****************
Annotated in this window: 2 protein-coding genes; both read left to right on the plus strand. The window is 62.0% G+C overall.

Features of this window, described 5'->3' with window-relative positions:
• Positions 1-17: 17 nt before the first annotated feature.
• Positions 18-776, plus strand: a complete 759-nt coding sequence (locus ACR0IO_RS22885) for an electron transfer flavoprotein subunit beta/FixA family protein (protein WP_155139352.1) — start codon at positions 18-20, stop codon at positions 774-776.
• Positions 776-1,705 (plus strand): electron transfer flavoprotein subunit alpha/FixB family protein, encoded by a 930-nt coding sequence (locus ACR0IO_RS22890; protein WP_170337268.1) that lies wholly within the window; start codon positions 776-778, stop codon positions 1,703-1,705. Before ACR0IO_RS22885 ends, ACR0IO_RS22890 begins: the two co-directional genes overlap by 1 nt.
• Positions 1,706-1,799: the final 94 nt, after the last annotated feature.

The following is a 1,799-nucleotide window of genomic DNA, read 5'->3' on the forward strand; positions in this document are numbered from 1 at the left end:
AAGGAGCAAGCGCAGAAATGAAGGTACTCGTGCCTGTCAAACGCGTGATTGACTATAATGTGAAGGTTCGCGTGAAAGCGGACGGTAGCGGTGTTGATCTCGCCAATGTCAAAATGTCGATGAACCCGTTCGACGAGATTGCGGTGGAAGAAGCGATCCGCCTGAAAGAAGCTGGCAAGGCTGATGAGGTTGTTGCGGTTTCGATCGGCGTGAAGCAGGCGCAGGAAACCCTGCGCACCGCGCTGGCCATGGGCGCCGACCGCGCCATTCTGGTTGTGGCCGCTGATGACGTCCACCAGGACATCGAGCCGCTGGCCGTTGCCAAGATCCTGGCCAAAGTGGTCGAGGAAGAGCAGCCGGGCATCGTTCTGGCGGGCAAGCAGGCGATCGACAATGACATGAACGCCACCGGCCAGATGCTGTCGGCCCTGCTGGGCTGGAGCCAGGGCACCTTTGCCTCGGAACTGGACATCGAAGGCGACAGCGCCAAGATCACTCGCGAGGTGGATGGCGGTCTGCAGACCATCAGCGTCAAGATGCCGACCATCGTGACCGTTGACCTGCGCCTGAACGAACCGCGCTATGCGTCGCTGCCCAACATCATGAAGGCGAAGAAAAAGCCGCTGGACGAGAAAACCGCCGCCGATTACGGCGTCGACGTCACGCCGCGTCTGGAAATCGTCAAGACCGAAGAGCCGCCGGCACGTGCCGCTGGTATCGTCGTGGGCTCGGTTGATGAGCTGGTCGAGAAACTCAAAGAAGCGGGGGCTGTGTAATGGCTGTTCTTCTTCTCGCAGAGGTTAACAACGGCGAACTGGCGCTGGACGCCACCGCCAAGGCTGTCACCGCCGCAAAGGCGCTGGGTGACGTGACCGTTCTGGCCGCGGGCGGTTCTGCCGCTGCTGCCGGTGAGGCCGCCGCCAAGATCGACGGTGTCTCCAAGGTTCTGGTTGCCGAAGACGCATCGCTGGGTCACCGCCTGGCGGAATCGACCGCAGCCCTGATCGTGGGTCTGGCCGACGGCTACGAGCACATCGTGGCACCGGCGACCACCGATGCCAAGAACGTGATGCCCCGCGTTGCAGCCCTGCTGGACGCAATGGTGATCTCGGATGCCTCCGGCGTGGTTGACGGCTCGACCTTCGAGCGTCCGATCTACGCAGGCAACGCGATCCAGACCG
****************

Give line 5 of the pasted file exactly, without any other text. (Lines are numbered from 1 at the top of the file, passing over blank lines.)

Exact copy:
• Positions 776-1,705 (plus strand): electron transfer flavoprotein subunit alpha/FixB family protein, encoded by a 930-nt coding sequence (locus ACR0IO_RS22890; protein WP_170337268.1) that lies wholly within the window; start codon positions 776-778, stop codon positions 1,703-1,705. Before ACR0IO_RS22885 ends, ACR0IO_RS22890 begins: the two co-directional genes overlap by 1 nt.